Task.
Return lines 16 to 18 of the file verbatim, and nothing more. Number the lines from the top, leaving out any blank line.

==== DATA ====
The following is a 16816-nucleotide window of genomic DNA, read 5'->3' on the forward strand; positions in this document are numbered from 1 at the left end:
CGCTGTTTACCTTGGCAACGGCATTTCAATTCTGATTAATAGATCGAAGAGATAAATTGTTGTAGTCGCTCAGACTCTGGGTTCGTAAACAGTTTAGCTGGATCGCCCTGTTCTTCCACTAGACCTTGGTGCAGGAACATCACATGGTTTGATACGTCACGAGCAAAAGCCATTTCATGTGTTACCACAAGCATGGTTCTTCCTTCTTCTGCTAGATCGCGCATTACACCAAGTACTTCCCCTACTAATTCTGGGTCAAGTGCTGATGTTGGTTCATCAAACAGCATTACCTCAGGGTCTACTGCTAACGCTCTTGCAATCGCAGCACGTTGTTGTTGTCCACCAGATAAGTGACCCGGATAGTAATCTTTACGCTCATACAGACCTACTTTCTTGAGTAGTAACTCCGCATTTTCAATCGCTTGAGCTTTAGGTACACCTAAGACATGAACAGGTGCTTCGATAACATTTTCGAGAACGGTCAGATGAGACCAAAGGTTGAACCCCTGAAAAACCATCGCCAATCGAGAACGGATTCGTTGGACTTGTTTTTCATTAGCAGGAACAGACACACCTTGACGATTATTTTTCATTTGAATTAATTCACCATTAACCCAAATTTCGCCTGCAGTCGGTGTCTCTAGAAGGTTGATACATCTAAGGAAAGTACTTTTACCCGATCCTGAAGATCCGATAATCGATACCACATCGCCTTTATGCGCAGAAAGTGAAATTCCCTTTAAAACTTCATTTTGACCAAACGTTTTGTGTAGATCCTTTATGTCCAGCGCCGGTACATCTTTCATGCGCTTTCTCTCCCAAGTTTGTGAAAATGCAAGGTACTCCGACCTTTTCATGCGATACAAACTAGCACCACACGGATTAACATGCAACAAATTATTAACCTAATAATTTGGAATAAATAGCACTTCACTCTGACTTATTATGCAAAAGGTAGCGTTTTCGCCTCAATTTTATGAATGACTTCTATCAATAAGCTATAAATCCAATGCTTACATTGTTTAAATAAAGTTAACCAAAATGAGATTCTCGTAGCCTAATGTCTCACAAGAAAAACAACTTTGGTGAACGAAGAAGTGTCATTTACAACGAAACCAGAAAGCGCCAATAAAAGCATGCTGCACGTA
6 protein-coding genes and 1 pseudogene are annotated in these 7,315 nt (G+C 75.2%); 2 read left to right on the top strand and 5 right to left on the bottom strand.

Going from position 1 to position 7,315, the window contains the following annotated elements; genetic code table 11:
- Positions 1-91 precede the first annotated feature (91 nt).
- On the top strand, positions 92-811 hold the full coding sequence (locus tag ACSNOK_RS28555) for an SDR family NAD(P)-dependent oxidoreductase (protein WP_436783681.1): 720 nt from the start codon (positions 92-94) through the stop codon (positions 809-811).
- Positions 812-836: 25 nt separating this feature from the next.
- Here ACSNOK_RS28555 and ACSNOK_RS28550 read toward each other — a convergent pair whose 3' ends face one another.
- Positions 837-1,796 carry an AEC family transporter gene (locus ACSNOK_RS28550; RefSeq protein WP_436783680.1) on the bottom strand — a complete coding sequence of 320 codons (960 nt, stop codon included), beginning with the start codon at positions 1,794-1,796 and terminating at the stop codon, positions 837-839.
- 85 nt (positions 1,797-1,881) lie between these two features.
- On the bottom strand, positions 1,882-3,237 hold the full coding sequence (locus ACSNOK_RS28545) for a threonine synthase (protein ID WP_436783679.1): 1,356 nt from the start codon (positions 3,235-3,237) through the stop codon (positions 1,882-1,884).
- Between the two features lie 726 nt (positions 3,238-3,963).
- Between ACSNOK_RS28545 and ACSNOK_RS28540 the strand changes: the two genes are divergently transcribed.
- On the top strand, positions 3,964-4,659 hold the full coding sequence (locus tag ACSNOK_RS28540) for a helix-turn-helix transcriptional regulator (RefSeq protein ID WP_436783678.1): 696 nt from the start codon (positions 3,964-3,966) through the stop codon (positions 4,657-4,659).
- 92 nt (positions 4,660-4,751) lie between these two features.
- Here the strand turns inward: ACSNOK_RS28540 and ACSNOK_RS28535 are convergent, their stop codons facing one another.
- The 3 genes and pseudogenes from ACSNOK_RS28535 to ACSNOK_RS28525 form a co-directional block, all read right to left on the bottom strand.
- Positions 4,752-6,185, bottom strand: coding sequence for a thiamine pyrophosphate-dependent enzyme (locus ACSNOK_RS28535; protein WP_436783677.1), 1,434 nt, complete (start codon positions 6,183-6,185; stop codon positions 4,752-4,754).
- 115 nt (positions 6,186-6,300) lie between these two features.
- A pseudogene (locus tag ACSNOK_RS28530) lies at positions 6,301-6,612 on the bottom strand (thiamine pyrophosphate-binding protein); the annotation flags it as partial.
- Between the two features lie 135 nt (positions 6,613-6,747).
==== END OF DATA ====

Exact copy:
- Here the strand turns inward: ACSNOK_RS28540 and ACSNOK_RS28535 are convergent, their stop codons facing one another.
- The 3 genes and pseudogenes from ACSNOK_RS28535 to ACSNOK_RS28525 form a co-directional block, all read right to left on the bottom strand.
- Positions 4,752-6,185, bottom strand: coding sequence for a thiamine pyrophosphate-dependent enzyme (locus ACSNOK_RS28535; protein WP_436783677.1), 1,434 nt, complete (start codon positions 6,183-6,185; stop codon positions 4,752-4,754).